Apparently there’s no context on Twitter

So it’s said, by nong after dreary nong around the interwebs. It’s just that one string of 140 characters, that’s it!

Because it’s not like individual tweets are part of a tweetstream which one can follow, that’s organised into a time line where one can see a train of thought emerge or anything.

Nope, nothing like that has been built into the tweeting system at all. No way. Nuh uh.

Context is just so impossible to examine on Twitter!

What a bunch of ignorant snobs.

Categories: media

Tags: , , , ,

12 replies

  1. This makes my head hurt.

  2. I have to say, I do vastly the thread style display of longer discussions See for an extreme example, but it is occasionally useful for intricate multi-participant conversations, especially if you don’t follow every participant.

  3. Maybe they’re just not very good readers.

  4. Ah, there you go again, expecting people to:
    a) talk about something they know about OR
    b) find out a little bit about something before they talk about it.
    How could you? How couldyou?
    *grumble grumble grumble, etc*

  5. If you keep your twitter stream private (like Larissa Berhendt does) then only people you have approved as followers can see the context in which you made your tweet. In her case presumably someone retweeted that one tweet which made it public (this is a bit of warning for twitter users who think their tweets are private because they restrict followers!), but only that one without any context. So anyone who was not a follower would not have been able to see the context in which it was made.

    • @Chris, The Behrendt issue was not the only instance of this repeated criticism of Twitter that prompted this post, but that is a useful aspect of the situation that I hadn’t known. I did think it was a rather carelessly worded opinion for a public figure to express even on Twitter, but knowing that it was locked makes that far more understandable. I bet she’s since pruned her followers list.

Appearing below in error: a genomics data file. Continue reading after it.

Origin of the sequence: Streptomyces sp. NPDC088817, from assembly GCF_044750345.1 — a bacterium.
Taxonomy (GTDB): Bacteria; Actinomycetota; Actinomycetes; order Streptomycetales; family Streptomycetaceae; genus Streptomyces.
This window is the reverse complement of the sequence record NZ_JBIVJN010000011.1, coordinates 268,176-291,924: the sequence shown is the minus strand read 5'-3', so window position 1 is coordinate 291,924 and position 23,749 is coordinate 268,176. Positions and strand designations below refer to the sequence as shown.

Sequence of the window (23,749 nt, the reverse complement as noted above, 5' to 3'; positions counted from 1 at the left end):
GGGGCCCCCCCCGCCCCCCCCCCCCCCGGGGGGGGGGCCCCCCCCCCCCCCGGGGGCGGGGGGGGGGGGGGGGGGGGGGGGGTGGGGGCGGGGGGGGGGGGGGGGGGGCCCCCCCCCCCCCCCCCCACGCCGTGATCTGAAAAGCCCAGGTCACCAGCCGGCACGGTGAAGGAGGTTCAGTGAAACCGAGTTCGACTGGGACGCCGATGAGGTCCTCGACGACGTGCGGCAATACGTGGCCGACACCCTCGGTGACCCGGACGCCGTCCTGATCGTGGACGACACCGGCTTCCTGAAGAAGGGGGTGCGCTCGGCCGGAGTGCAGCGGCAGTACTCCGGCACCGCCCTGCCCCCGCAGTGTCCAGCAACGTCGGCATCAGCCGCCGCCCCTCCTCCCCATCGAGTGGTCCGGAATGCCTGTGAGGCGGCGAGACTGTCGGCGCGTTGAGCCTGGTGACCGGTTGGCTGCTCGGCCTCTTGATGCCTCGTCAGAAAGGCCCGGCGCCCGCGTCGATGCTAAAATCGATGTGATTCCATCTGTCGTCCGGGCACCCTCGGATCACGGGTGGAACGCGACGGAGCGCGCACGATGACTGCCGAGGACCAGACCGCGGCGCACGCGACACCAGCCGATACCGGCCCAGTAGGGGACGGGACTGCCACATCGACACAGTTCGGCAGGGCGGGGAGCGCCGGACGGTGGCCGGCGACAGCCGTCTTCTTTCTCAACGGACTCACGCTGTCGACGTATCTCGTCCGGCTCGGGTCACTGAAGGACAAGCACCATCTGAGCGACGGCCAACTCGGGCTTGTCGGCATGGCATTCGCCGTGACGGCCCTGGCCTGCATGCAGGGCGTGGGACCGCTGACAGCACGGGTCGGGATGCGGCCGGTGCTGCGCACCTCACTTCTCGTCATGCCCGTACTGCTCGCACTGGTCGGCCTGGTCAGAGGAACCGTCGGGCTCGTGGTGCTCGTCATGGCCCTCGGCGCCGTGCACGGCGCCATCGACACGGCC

I have however, in other cases especially in the USA, seen people refuse to accept immediately preceding (by less than 5 minutes) Tweets as providing context for the one tweet to which they objected. After all, they do the same time and time again with a single phrase in a blog post surrounded by preceding introductory and succeeding explicatory text.

  6. tigtog – Its possible that the first retweet of Behrendt’s tweet was quite innocent since that person may have seen the context that it was written in and not remembered that her tweets are protected (twitter clients I’ve seen don’t remind you of that).
    Even to non public figures I’d recommend to people to be quite careful as to how they word their tweets because it is so easy to be taken out of context (sometimes intentionally) and a lot of people won’t bother even trying to check the context. Before you know it an unknown person has become famous headline whether they like it or not.
    I do agree with Mary that better threading capabilities would really help – I find it a real pain to follow up on twitter conversations where I only follow a few of the people involved in the conversation. After a few hours or days it can be painful with most clients to even work out what order the comments were made in.
    Not sure if the newer style retweets support threading (would be nice if they do!).

  7. I have no trouble remembering which of the people on twitter I follow who have private accounts. there’s a little padlock symbol next to their name. Sure easy enough to overlook, but it’s not like it’s hard to check.

  8. Hi TT

    For the record the account and the entire conversations around the LB tweet were very public at the time. it was locked subsequent to the News Ltd blow up.

    Any article you read that repeats that the tweets were private, has it wrong.

  9. lol its been repeated so often by commentators along with other distortions that its just morphed into the truth.

    As i was part of the original conversation, and have all the transcripts, i think i know what happened 🙂

  10. Just for the record…
    Its impossible to retweet a comment fro a protected /private account, nor can they show up in the google cache of twitters public feed.
    Additionally original private tweets can be can be identified by a little padlock symbol next to the profile.

%d bloggers like this: